Thursday, March 5, 2009

Day 5: More Calendar Woes

As often as I hear people complaining about the Google Calendar, I'm having much more difficulty with Zoho's. Meeting times are in half-hour increments, and there are no settings to change this. I can't schedule my class at 9:10 or 10:40. The calendar can't work in my situation and I've had to move back to Google's calendar.

Not having all the apps in one place is really going to hurt Zoho's interest for me.

On the other hand, Google started offering offline access to the calendar yesterday. I noticed it when I logged in, clicked the link, and was finished. Zoho has offered offline access for its suite for some time, but I'm not clear on which apps that includes. I'll look into it.
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Monday, March 2, 2009

Day 2:, a Firefox Add-on for music

I ran across when looking for a better music situation than I had the last time I went "OS-free." As the name suggests, it is a Firefox Add-on for which will play artists and neighborhoods. It even does searches of past plays from the Awesome Bar. The setup is simple and it just works. Happy, happy me!
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Day 1: Impressions of Zoho

I had my first full day working in Zoho, mostly using the calendar and spreadsheet application, and I came to some conclusions:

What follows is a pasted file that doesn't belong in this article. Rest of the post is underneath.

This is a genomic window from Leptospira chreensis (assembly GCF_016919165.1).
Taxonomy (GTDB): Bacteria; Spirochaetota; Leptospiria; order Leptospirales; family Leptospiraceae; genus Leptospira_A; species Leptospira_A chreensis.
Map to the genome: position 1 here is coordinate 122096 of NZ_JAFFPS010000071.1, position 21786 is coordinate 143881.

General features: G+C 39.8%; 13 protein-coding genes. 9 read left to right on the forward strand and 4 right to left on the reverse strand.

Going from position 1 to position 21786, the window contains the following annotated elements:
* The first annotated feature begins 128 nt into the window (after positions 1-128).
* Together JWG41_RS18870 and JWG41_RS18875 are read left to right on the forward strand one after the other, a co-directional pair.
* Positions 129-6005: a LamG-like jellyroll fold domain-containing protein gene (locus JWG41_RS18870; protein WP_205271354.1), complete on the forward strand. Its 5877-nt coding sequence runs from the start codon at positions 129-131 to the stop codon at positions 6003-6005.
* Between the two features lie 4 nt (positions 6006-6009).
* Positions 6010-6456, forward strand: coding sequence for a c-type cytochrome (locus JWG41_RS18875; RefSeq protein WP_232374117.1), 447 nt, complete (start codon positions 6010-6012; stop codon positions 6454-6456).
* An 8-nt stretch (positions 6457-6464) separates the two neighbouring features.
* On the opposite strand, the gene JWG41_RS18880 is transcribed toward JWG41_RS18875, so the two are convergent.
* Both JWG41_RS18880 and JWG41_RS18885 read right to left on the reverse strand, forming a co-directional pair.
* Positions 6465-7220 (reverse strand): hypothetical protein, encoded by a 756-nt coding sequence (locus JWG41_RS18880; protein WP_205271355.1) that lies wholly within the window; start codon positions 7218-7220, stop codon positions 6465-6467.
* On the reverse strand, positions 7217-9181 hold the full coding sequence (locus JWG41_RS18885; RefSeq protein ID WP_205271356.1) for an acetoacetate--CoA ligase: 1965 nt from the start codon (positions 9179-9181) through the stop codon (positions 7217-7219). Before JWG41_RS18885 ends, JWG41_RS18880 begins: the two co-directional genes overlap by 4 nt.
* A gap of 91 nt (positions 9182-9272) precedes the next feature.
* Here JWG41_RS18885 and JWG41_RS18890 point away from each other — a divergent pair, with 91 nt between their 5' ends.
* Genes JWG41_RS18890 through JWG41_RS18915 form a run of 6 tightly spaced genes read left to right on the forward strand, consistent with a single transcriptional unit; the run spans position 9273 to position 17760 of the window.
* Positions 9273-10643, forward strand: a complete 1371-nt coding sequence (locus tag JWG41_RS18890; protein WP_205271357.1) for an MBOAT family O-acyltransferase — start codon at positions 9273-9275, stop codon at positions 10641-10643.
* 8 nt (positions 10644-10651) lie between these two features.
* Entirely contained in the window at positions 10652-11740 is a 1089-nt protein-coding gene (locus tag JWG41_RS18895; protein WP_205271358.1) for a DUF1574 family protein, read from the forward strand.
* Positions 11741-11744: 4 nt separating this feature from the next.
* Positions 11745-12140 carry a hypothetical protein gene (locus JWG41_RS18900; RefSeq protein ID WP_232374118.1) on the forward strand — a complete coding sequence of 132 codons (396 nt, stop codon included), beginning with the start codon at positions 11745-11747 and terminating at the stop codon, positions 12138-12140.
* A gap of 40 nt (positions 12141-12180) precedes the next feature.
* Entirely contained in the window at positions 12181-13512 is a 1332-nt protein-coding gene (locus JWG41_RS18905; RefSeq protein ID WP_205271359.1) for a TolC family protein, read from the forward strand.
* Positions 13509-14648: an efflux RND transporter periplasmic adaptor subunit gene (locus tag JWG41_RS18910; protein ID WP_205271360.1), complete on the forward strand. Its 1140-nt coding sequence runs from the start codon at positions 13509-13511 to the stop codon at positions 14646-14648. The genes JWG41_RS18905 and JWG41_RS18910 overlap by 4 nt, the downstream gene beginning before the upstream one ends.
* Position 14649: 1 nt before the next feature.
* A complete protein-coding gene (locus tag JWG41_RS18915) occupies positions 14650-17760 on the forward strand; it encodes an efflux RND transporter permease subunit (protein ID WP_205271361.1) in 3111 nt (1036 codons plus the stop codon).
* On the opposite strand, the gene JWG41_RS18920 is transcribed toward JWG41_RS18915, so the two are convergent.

• The interface is remarkably fast -- much moreso than Google's apps.
  • The calendar is fancy, featuring drag-n-drop, yet it lacks certain advanced features that Google's calendar has -- namely, the repeating event dialog is much more limited.
  • The event creation in the calendar isn't well designed. If I click the calendar in "Repeat until," shouldn't the radio button be selected instead of leaving the selection on "Never?" When I choose a contact under "Invitees," why should I also have to click ">>" to add him/her?
  • The spreadsheet has some annoying bugs. It hung on my once. Row numbers don't line up with the rows themselves in some cases.
  • The interfaces aren't similar between applications. I have the same complaint about Google. It makes sense that the name change dialog, for instance, should be the same across all the document-using apps. Writer has a tabbed document interface. Sheet doesn't. The other file functions (Open, Save, etc.) are also all in different places.
  • Apps nicely remembers what documents I have open when I switch to and fro.
  • Gmail doesn't like being in a frame, so it won't work when added as a Zoho app. Yahoo! Mail, however, does.
  • Wiki is much less powerful than Google Sites is. Sites integrates well with other Google Apps, allowing you to insert documents, pictures, and videos (although it won't help you set the proper sharing settings on documents you share, possibly leaving the page blank...).
  • I didn't spend a lot of time screwing around with getting the interface to work for me like I did with Google. The dashboard already does that for me.